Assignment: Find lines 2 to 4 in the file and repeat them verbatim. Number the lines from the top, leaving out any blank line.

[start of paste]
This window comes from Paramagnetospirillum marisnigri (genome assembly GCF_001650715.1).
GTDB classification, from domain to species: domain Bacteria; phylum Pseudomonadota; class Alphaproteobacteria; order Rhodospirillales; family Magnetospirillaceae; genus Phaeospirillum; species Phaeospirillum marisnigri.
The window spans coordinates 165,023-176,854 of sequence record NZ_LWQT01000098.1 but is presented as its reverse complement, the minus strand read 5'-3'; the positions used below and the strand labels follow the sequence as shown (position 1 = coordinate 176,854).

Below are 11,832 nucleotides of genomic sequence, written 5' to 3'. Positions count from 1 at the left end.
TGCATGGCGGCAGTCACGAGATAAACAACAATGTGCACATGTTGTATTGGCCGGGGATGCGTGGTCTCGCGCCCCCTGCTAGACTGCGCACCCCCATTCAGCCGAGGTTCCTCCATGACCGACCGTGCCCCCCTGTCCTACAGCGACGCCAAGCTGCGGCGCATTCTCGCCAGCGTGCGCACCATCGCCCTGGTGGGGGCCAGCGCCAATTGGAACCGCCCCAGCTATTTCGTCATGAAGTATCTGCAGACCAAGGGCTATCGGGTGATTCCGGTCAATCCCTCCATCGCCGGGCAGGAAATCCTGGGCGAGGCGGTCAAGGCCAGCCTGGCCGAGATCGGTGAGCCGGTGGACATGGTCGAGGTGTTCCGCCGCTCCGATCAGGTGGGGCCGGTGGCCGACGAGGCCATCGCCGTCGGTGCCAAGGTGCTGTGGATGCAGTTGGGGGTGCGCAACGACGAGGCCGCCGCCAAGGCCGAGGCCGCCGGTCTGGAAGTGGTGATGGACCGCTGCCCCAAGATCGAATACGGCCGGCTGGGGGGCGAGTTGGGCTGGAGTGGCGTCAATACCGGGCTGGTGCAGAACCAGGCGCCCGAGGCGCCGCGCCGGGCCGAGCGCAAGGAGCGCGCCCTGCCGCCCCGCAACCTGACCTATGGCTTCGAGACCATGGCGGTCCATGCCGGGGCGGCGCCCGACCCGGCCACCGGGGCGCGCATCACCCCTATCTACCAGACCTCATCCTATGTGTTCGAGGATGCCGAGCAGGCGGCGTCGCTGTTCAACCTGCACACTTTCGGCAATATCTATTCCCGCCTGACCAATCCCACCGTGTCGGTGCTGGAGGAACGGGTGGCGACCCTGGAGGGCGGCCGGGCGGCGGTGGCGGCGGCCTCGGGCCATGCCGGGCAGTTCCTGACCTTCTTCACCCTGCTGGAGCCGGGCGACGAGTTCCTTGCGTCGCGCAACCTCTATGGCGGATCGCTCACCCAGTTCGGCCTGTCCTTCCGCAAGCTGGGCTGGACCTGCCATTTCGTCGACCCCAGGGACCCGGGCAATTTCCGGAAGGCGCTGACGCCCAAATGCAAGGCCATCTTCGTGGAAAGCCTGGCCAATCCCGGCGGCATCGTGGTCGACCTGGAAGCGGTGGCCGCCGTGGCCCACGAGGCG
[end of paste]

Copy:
GTDB classification, from domain to species: domain Bacteria; phylum Pseudomonadota; class Alphaproteobacteria; order Rhodospirillales; family Magnetospirillaceae; genus Phaeospirillum; species Phaeospirillum marisnigri.
The window spans coordinates 165,023-176,854 of sequence record NZ_LWQT01000098.1 but is presented as its reverse complement, the minus strand read 5'-3'; the positions used below and the strand labels follow the sequence as shown (position 1 = coordinate 176,854).

Below are 11,832 nucleotides of genomic sequence, written 5' to 3'. Positions count from 1 at the left end.